Exxon-Mobile had paid taxes.  Cavuto said, “Well, the workers paid.”

Maybe it’s time the public takes over.  Polls say overwhelmingly the public wants tax hikes on the rich.  A majority also want a compromise similar to the Simpson-Bowles proposal.  We’re so great with charitable donations maybe we should start a March of Dimes and Dollars for America — send whatever we can to the Department of Revenue like our parents did in the 1940s.

During World War II virtually every citizen in one way or another was employed by the government.  Rosie the Riveters received more pay than depression wages even with part of it being paid in war bonds.  We had no money to wage a war, so with 2.9 percent return in ten years, by the end of 1946 people purchased over $185 billion in bonds.  When cashed in these bonds bought houses and started businesses.

Every declared war in our history included war tax increases except the War on Terror.  We were instead encouraged to enjoy ourselves and buy $6,000 shower curtains while our soldiers died.

EILEEN O’TOOLE
Grand Junction

Spending is the only way to help the economy

What a strange and unhinged time we live in. The voices for unlimited deregulation are still strong after the savings-and-loan disaster followed by the mortgage-and-housing financial debacle that may yet bring our economy further crashing down. Both were the result of deregulation plus laxity on the part of regulators. We’ve made great strides in cleaning up the environment and cutting down on industrial accidents, yet the voices remain for deregulation and have the audacity to say that regulations are somehow complicit in our current faltering economy.
Now there are voices claiming that somehow our deficits and debt are critical and are connected to our sour economy. In our current stagnant economy that is absolutely untrue. Under vastly different economic conditions that could be a contributor, but not now. Cutting back on spending right now is a recipe for further disaster. It will take money out of circulation and add to the ranks of the jobless.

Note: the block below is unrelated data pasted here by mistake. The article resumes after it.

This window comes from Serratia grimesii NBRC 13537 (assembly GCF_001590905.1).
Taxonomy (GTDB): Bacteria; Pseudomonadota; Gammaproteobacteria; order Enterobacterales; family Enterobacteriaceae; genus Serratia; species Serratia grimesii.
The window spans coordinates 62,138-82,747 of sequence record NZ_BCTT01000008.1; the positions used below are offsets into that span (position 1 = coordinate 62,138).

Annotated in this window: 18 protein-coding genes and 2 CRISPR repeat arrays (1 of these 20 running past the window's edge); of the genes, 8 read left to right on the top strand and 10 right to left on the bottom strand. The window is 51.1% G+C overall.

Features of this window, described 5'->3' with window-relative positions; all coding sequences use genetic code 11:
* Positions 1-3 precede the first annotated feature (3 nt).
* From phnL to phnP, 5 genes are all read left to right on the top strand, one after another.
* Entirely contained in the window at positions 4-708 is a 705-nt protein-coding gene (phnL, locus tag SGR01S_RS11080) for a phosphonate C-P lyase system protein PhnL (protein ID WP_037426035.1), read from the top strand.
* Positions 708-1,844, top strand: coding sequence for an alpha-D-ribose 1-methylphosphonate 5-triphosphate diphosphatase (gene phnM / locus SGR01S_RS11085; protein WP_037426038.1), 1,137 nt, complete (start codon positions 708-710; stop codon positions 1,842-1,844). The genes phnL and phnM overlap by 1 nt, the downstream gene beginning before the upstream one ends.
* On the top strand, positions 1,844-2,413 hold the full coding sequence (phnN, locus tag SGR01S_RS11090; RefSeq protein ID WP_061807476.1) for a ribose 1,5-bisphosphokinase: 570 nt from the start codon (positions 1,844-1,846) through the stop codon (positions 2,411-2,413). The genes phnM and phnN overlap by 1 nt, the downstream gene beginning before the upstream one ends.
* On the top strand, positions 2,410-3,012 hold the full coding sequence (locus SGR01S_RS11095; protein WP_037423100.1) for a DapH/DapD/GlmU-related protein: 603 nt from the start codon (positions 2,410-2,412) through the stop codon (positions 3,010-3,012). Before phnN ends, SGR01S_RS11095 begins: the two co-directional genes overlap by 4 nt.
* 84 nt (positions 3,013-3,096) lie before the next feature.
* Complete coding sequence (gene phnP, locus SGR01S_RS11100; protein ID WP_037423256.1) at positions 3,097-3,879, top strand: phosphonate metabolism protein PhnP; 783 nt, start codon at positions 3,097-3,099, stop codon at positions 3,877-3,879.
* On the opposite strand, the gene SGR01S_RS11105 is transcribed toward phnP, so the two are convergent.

It is astounding that after World War II by far the largest part of our debt was run up by Republican presidents, the largest part by George W. Bush. Now Republicans are foaming at the mouth because of the debt run up under Obama. Most of that debt has been due to automatic safety net programs such as unemployment support and the too-small stimulus. For those trying to pin the whole thing on Obama I would ask, where would we be without that money circulating in the economy? The easy and obvious answer is the Second Great Depression.
No, the voices are clear for those who choose to listen closely. Our current troubles are purely manufactured by those whose only objective is to bring Obama down, led by Mitch McConnell who very candidly admits it. The good of the country is not involved. Those who proved they couldn’t run the country want back in.

JOHN BORGEN
Grand Junction

Congress needs to quit thinking in terms of black and white

How ironic the congressional super-committee designed to help put us on the road to fiscal salvation was chosen while virtually everyone in Washington is out of town on vacation.

Unfortunately, the committee’s chances of success are slim at best, if for no other reason that fully half the committee members are signatories of Grover Norquist’s infamous pledge to oppose all forms of revenue enhancement via taxation, without which the fiscal math to get us out of the mess we find ourselves in simply doesn’t work.

Lurking in the background of our current malaise is the black-and-white pattern of thinking which currently infects large segments of American society, mainly via the fevered fringes of the blogosphere and which many psychologists consider a form of mental illness.

William Falk, writing in The Week magazine, sums it up this way, “But let us not blame blogs or the Internet for the proliferation of extremism ... Let us blame black-and-white thinking itself, and the people who indulge in it. To live in a world devoid of doubt and ambiguity is seductive, and deeply satisfying, but it’s crazy, and inevitably leads to crazy results. If people who think differently from you aren’t merely different, but evil, then you mustn’t bargain with them, or even tolerate them. You must destroy them.”

Somehow, I don’t think this is what the Founding Fathers had in mind for us.

E. MICHAEL ERVIN
Grand Junction